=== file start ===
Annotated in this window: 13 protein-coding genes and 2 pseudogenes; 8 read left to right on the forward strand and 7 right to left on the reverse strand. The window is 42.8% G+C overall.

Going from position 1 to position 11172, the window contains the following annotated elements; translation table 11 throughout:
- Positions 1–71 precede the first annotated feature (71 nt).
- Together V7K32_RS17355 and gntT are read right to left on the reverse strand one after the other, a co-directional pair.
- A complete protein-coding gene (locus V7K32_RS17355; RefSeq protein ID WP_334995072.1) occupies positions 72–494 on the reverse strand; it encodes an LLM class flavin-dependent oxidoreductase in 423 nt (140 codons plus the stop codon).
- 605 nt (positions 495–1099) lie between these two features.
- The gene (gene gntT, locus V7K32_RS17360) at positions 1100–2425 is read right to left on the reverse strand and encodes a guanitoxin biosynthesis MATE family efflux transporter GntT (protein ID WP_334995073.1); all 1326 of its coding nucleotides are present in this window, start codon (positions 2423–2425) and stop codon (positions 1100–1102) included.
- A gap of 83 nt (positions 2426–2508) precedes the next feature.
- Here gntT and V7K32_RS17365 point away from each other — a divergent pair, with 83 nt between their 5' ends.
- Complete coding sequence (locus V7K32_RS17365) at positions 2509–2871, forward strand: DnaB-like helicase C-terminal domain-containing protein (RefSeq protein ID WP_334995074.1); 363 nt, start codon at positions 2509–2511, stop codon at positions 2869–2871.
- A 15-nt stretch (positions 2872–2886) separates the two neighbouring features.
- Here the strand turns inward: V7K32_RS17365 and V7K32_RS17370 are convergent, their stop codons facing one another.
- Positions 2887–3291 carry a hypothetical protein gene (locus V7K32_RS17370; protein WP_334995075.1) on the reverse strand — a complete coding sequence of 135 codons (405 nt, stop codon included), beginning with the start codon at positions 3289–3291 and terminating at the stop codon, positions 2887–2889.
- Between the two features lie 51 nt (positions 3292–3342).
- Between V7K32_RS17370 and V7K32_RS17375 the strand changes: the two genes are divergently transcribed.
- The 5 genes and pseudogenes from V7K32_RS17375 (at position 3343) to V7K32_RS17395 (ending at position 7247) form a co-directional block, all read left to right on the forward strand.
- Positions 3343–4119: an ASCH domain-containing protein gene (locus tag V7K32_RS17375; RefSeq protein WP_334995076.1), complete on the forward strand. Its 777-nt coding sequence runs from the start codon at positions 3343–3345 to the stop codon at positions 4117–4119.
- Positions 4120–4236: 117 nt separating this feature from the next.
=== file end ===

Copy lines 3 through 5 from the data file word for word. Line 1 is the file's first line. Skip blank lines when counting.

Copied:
- Positions 1–71 precede the first annotated feature (71 nt).
- Together V7K32_RS17355 and gntT are read right to left on the reverse strand one after the other, a co-directional pair.
- A complete protein-coding gene (locus V7K32_RS17355; RefSeq protein ID WP_334995072.1) occupies positions 72–494 on the reverse strand; it encodes an LLM class flavin-dependent oxidoreductase in 423 nt (140 codons plus the stop codon).